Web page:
A girl who’ll stay and won’t play games behind me
I’ll be what I am
A solitary man
A solitary man
A solitary man
I’ve had it to here – being where love’s a small world
A part time thing
A paper ring
I know it’s been done havin’ one girl who loves you
Right or wrong
Weak or strong
Don’t know that I will but until I can find me
A girl who’ll stay and won’t play games behind me
I’ll be what I am
A solitary man
A solitary man
A solitary man
(et cetera)

Funny thing is, sometimes I like my versions better. They’re often a lot more interesting …



  1. 15 October 2014 at 2:16

    I just found your blog and a lot of this puts into words things I could never quite explain. I’m going to have to do more research for APD because it’s quite frustrating to not understand people and have to explain to them I heard their words but couldn’t comprehend what they were. Most of the time I just repeat back what I heard and it results in something similar to your music lyrics example.

  2. Amber said,

    28 August 2009 at 3:56

    I remember as a kid ( long before I was diagnosed with APD) I thought that song “Kyrie” was “Carrie” and was about Carrie Fisher who played as Princess Leia in Star Wars. I thought it was some guy was singing:

    “Carrie Fisher I love you but there is the road I most travel! Carrie Fisher I’ll fight the dark site with my light saber in the night! Carrie Fisher I’ll protect you with my Jedi light saber against the dark side on the highway in the night!”


  3. Julie said,

    26 August 2009 at 3:38

    Thank you for posting your story. I’ve just recently learned that I, along with my daughter, have APD. Your story sounded like a very familiar story to me and while I am going through a sort of grieving process right now, it’s comforting to know that there is a name for what I’ve experienced all these years, that I’m not just lazy and/or stupid and that I am not truly alone.

  4. Daphne said,

    21 August 2009 at 1:52

    Def Leppard, I’m about 6 or 7, and I hear “Poison sugar on me”.
    My family tries to correct me. Often.
    No, really, it’s “Poison sugar on me.” That’s what I heard, that’s what it is.
    It took me until I was in COLLEGE to finally get that the song was “Pour some sugar on me”!

    And have you tried figuring out any songs by Seal? Sheesh!!!! And he doesn’t give lyrics in his liner notes because he thinks he’s clear enough. Riiight….

    Andrea, I’m in the same boat as you are musically. I’m a music teacher, I can hear high and low sounds, even the whine of a TV when you turn it on and it’s muted, but I can’t understand song lyrics. Sometimes I get my husband to translate for me. Makes for fun Mondegreens, though.

  5. LisaDroesdov said,

    3 March 2008 at 16:47

    I like yours better too!

  6. qw88nb88 said,

    2 March 2008 at 16:02

    David (and laurentius-rex) said, “Beelzebub has a devil for a sideboard… ”

    No-no-no — I think the line from Bohemian Rhapsody goes, “the algebra has a devil for disciple.” ha ha ha.

    Mondegreens, indeed!


  7. 2 March 2008 at 13:54

    Mondegreens eh.

    I must admit that I made the same surrealistic mistake with Bohemian Rhapsody.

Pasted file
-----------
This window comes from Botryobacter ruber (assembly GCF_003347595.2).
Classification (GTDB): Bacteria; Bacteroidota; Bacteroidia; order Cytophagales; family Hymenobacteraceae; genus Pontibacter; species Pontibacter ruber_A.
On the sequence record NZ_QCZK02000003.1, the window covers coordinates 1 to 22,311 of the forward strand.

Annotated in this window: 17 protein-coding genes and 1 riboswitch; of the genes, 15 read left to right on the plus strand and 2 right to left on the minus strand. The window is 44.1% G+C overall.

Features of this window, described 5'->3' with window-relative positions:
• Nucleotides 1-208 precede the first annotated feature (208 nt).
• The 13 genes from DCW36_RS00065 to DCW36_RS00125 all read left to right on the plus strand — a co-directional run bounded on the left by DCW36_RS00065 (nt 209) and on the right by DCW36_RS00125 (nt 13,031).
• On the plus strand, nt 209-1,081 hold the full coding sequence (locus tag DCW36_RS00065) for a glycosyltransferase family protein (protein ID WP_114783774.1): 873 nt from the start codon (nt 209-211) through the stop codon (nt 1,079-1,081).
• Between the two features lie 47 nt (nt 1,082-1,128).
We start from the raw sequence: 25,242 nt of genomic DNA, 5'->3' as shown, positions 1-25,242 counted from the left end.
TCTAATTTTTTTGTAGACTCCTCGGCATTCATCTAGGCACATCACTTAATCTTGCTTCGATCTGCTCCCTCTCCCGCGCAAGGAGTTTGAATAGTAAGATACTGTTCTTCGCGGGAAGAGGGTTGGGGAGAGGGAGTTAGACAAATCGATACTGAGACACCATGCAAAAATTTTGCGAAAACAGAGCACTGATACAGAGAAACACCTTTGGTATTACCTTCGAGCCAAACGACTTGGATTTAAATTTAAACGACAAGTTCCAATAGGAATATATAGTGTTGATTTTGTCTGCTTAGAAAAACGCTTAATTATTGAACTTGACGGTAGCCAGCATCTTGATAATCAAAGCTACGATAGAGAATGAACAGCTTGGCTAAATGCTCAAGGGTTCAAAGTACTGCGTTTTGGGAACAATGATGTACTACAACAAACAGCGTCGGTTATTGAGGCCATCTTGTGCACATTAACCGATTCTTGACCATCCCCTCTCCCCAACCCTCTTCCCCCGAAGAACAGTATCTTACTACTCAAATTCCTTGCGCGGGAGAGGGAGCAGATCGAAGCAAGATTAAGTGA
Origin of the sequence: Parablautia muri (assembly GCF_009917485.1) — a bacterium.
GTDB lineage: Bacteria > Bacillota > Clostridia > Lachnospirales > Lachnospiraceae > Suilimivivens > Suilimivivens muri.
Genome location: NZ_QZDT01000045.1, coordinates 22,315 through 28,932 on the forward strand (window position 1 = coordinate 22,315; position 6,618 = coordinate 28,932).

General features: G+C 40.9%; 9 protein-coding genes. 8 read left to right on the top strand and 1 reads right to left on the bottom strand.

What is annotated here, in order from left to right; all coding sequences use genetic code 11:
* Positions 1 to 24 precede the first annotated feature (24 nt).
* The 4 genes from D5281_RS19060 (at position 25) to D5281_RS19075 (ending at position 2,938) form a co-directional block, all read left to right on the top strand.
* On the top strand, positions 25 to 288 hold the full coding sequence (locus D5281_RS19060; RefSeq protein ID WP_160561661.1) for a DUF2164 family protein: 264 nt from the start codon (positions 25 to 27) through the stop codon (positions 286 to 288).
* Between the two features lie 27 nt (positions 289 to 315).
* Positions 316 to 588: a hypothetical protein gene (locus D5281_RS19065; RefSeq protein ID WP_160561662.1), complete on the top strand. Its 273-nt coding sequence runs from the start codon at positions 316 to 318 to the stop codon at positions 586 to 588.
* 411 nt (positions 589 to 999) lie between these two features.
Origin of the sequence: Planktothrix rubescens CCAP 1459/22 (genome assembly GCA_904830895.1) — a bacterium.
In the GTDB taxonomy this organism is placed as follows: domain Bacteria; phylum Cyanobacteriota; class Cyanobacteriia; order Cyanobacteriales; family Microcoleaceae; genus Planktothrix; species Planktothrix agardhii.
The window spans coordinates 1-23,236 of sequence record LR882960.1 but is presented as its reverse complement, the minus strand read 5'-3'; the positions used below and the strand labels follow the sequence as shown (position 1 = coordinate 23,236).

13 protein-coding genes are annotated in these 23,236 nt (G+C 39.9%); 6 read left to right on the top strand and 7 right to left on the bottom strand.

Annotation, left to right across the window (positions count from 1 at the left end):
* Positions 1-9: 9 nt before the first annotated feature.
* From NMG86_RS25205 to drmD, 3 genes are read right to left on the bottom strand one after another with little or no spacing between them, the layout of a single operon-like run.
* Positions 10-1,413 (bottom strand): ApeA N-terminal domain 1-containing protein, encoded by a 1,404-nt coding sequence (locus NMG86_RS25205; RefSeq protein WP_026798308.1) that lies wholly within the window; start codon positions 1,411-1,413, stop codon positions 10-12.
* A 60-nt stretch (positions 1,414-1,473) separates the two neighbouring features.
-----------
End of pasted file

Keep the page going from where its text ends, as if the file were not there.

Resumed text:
8. dkmnow said,

    2 March 2008 at 11:12

    Well, you know what they say, David … “Reality is the ultimate Rorschach.” :-p

    Justthisguy, to me, your comment immediately evoked Robert Plant. Otherwise, most of my musical tastes haved steered me clear of the unintelligible. 70’s/80’s prog, such as Rush and Yes, plus a bit of Kansas — most of my faves were pretty meticulous about sound quality and such — plus lots of instrumental, jazz/fusion, etc. But one from that general grouping who always killed me was John Wetton, especially on the first “UK” album. Absolutely loved the composition in that, but despised not being able to sing it — because I could never figure out the bloody lyrics! And after about twenty years of trying, that one gave rise to an hypothesis: most singers who mumble and slur their way through songs do so because they know the lyrics suck! And, Dear God, did Wetton’s lyrics ever suck…

    But of course, none of that applies to Plant — he was just plain sh*tfaced.


  9. 2 March 2008 at 8:46

    Queen – Bohemian Rhapsody: “Beelzebub has a devil for a sideboard… ”

    I tend to think that the mis-heard lyric is much more interesting, too.

  10. Justthisguy said,

    2 March 2008 at 6:30

    It’s always seemed to me, that rock and roll musicians deliberately go out of their way to mumble and obfuscate the words in their songs. When I think of singing, I think of a bunch of guys standing around the piano in the Officers’ Mess, singing well-known old songs like Garryowen, or “The Bonny Blue Flag”, or something.

    I don’t listen to vocal music, but only to instrumental music.

    Vocal music is what you do, not what you listen to. When I am somewhere and the Star-Spangled Banner is played, I sing it. Yes, I can do that, even at my age, with my tobacco-and-drink-raddled larynx.

    Oh, I should repeat here, what I’ve said elsewhere: There’s nothing wrong with any rock-and-roll electrically amplified band which couldn’t be easily fixed with a Thompson and a fire axe

  11. qw88nb88 said,

    2 March 2008 at 5:27

    You’re quite right about the difficulty in re-learning the lyrics anew. The Kid also has APD, and misheard one song line as, “you f–g tomato” instead of “you f–g tornado”. Of course, now all of us mis-hear the line as tomato — we giggle every time he plays the song.

    “holding gin” … wow. That would have really bothered me, too: cards or liquor, cards or liquor?

    There just aren’t enough liner notes with the lyrics in albums!


  12. Bev said,

    2 March 2008 at 4:59

    That’s pretty funny. I used to think the woman in question had fallen in love with another man during a card game. I was sure the lyric said “Holding gin / and loving him.” It bothered me quite a bit that “gin” has more than one meaning. She could have been drinking when she met this guy, but I decided the writer would have said “drinking gin” if that’s what he’d meant.

  13. S.L. said,

    2 March 2008 at 4:52

    I always have a laugh when I find out the real lyrics when I’ve been oh so wrong. It’s often difficult to then replace the wrong lines with the correct ones. I have to say, I love your version–way more interesting!

    Thank you, also, for sharing your personal experience with Auditory Processing Disorder, it’s greatly appreciated.